Reprinted with the permission of John W. Fitzpatrick, Executive Director of the Cornell Lab of Ornithology.

Hello Paul,

Thanks for your query, and you have my admiration for persevering. We know very well how tough your job is, including dealing with an anxious public.

Our policy with our Bird Cams project is essentially “just say no” to pleas for interference. The behavior you are witnessing – while seemingly cruel and heartless to us – is natural for many kinds of birds, especially those that feed on variable, unpredictable food supplies. The little nestling does have a chance to survive, but if it does not then that result was “meant to be” by the nature of Osprey breeding strategy. The wonderful things about these nest cameras also sometimes yield the difficult things for us to watch. As you might know, we actually post a “siblicide alert” on some of our cams where we suspect the possibility exists.

I’m copying your note to Charles Eldermire, project leader for our Bird Cams. He may have some additional comments, and he would be the one to ask if we might be able to use your stored files for biological analysis.

Best wishes, and good luck,

John W. Fitzpatrick

Director, Cornell Lab of Ornithology

In addition, Charles Eldermire, Bird Cams Project Leader, Cornell Lab of Ornithology Writes:

It’s also important to acknowledge that intervening can also cause problems of its own—depending on the ages of the birds in the nest, disturbing them can trigger an early fledge. We have restricted the scenarios in which we would even consider intervening to injuries or dangers that are explicitly human-derived. For example, 3 or 4 years ago we were alerted by viewers that one of the osprey chicks at the Hellgate Osprey nest was entangled in monofilament line. We consulted with our partners there (wildlife biologists, raptor researchers, raptor rehabbers) to determine if the monofilament was an issue, and if intervening was both likely to solve the issue AND not have bad effects on the other nestlings. In the end, a quick trip to the nest was scheduled via a bucket truck, the monofilament was removed, and the nestlings all eventually fledged. In that case, all of the permits were already in hand to be studying the ospreys, and we had already discussed how to approach issues in the nest.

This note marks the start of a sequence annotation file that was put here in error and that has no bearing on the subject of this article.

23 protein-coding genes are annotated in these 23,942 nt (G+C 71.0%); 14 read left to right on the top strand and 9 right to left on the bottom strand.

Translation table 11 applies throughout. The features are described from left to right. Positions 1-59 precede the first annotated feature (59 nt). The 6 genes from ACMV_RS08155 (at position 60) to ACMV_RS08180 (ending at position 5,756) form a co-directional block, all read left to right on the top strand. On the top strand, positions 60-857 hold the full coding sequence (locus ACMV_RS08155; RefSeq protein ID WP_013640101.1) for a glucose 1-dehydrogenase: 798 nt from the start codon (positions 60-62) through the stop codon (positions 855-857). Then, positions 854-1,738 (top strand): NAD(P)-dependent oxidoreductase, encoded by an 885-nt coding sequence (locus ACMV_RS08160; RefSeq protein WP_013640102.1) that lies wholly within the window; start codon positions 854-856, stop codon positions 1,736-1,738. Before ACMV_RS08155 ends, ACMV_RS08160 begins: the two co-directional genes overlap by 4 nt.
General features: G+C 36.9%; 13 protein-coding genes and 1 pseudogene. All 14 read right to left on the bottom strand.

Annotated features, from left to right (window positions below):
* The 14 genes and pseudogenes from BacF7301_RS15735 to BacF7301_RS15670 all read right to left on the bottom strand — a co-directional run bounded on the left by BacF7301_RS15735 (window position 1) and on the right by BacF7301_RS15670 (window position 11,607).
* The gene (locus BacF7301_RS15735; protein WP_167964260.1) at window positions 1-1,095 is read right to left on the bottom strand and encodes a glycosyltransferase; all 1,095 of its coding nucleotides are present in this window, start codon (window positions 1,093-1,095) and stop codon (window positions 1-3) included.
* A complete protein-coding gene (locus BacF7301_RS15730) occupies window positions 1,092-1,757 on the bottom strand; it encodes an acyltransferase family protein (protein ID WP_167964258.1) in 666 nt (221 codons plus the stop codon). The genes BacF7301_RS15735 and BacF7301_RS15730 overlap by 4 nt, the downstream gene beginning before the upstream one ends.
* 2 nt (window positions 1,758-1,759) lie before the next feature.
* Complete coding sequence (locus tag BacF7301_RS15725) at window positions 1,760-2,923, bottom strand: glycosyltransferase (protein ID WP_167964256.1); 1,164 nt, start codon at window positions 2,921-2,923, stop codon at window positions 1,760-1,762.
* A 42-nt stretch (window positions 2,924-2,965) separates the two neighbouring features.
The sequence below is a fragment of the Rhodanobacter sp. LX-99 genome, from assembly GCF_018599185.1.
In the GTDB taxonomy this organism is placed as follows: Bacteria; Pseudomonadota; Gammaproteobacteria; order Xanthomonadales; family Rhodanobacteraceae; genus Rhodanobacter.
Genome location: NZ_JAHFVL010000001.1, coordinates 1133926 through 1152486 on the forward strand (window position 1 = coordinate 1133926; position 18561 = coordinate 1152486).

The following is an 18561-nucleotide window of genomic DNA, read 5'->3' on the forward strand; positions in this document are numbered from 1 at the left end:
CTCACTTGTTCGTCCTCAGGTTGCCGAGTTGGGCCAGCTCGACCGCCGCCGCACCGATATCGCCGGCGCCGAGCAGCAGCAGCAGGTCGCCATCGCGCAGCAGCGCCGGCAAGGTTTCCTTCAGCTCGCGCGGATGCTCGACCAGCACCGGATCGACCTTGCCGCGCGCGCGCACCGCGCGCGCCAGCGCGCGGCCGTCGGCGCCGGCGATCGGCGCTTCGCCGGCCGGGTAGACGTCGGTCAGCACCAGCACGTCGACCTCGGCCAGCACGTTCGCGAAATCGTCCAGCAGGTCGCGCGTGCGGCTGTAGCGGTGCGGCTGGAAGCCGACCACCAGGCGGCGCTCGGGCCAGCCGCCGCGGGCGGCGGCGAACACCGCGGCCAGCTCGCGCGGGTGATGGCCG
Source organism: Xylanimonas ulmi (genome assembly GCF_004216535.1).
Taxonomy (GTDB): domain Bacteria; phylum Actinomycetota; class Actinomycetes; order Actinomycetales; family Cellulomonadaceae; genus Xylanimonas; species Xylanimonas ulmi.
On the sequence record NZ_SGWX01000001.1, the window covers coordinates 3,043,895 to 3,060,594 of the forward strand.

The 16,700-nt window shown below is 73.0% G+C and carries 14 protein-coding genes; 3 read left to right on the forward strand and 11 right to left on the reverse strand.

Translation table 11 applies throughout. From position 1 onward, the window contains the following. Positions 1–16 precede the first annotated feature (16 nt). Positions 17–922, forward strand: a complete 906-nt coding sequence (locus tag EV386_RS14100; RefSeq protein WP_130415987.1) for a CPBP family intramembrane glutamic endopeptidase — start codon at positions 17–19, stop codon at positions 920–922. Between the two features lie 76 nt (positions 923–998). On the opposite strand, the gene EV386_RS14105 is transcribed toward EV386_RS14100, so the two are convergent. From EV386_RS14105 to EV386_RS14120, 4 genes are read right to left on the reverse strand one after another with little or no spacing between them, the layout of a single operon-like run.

Good luck to the young one—hope it all turns out well.


Charles Eldermire
Bird Cams Project Leader
Cornell Lab of Ornithology


I’ve been to your site—great cam! And I noticed the runt in the nest. This is just normal Osprey reproduction. It happens all the time and you should not intervene. It’s tough to watch, but it’s how nature works. Ospreys almost always lay 3 eggs and on average fledge between 1 and 1.5 young each year. They stagger the hatch so there is a spread of ages in the young. That way, if food is short, the first-hatched (and therefore largest) will get enough food to survive while the smaller nest mates do not. If all three young were the same size and there was only enough food for 1 young, none of the young would get enough food and they would all die. If there’s lots of food, the smallest will eventually get fed and can survive. These nest cams can show some gut-wrenching scenes. The most infamous perhaps was one of the very first Osprey cams (on Long Island somewhere), where the smallest young died. One of the adults carried it out of the nest and after several minutes flew back into the nest and fed it to the other young. Waste-not-want-not at its goriest. At Hog Island up in Maine just last week a Bald Eagle came in and took the young out of the nest. Last year at another nest, cameras documented a Great-horned Owl taking young Ospreys out of a nest in NJ or MD. All of these things have been going on for millions of years and Ospreys are doing fine.